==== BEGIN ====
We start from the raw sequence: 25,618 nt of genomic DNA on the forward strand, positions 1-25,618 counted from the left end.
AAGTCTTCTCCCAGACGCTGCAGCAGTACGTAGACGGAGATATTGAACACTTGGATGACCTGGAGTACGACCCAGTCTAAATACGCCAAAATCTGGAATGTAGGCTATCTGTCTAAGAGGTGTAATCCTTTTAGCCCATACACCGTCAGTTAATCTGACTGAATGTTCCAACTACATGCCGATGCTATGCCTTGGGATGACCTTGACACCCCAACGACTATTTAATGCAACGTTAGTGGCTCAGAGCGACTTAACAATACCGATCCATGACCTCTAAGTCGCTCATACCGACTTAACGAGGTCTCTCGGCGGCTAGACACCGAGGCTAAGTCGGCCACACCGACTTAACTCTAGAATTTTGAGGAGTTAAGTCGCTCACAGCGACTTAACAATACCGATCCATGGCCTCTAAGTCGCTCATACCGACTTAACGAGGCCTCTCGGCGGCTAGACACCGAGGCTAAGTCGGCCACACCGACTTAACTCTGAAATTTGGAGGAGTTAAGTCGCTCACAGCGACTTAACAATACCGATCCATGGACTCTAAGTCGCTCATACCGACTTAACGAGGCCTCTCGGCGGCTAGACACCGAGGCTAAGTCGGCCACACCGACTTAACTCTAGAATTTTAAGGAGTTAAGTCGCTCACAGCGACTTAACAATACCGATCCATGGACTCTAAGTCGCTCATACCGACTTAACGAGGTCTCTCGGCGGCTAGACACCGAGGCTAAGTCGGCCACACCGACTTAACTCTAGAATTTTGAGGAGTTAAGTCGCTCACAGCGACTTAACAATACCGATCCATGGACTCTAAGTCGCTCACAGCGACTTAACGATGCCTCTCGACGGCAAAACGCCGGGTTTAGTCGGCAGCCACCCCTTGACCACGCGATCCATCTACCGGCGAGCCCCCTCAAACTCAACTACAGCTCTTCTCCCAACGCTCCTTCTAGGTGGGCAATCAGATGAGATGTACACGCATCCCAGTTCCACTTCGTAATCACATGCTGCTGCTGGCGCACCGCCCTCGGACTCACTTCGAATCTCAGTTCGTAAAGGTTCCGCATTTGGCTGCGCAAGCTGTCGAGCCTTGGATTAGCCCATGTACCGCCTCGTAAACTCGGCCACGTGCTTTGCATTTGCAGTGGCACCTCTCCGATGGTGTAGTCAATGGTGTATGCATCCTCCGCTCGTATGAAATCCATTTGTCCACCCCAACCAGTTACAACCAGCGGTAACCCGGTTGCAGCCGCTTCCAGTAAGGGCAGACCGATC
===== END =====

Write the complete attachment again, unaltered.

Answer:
We start from the raw sequence: 25,618 nt of genomic DNA on the forward strand, positions 1-25,618 counted from the left end.
AAGTCTTCTCCCAGACGCTGCAGCAGTACGTAGACGGAGATATTGAACACTTGGATGACCTGGAGTACGACCCAGTCTAAATACGCCAAAATCTGGAATGTAGGCTATCTGTCTAAGAGGTGTAATCCTTTTAGCCCATACACCGTCAGTTAATCTGACTGAATGTTCCAACTACATGCCGATGCTATGCCTTGGGATGACCTTGACACCCCAACGACTATTTAATGCAACGTTAGTGGCTCAGAGCGACTTAACAATACCGATCCATGACCTCTAAGTCGCTCATACCGACTTAACGAGGTCTCTCGGCGGCTAGACACCGAGGCTAAGTCGGCCACACCGACTTAACTCTAGAATTTTGAGGAGTTAAGTCGCTCACAGCGACTTAACAATACCGATCCATGGCCTCTAAGTCGCTCATACCGACTTAACGAGGCCTCTCGGCGGCTAGACACCGAGGCTAAGTCGGCCACACCGACTTAACTCTGAAATTTGGAGGAGTTAAGTCGCTCACAGCGACTTAACAATACCGATCCATGGACTCTAAGTCGCTCATACCGACTTAACGAGGCCTCTCGGCGGCTAGACACCGAGGCTAAGTCGGCCACACCGACTTAACTCTAGAATTTTAAGGAGTTAAGTCGCTCACAGCGACTTAACAATACCGATCCATGGACTCTAAGTCGCTCATACCGACTTAACGAGGTCTCTCGGCGGCTAGACACCGAGGCTAAGTCGGCCACACCGACTTAACTCTAGAATTTTGAGGAGTTAAGTCGCTCACAGCGACTTAACAATACCGATCCATGGACTCTAAGTCGCTCACAGCGACTTAACGATGCCTCTCGACGGCAAAACGCCGGGTTTAGTCGGCAGCCACCCCTTGACCACGCGATCCATCTACCGGCGAGCCCCCTCAAACTCAACTACAGCTCTTCTCCCAACGCTCCTTCTAGGTGGGCAATCAGATGAGATGTACACGCATCCCAGTTCCACTTCGTAATCACATGCTGCTGCTGGCGCACCGCCCTCGGACTCACTTCGAATCTCAGTTCGTAAAGGTTCCGCATTTGGCTGCGCAAGCTGTCGAGCCTTGGATTAGCCCATGTACCGCCTCGTAAACTCGGCCACGTGCTTTGCATTTGCAGTGGCACCTCTCCGATGGTGTAGTCAATGGTGTATGCATCCTCCGCTCGTATGAAATCCATTTGTCCACCCCAACCAGTTACAACCAGCGGTAACCCGGTTGCAGCCGCTTCCAGTAAGGGCAGACCGATC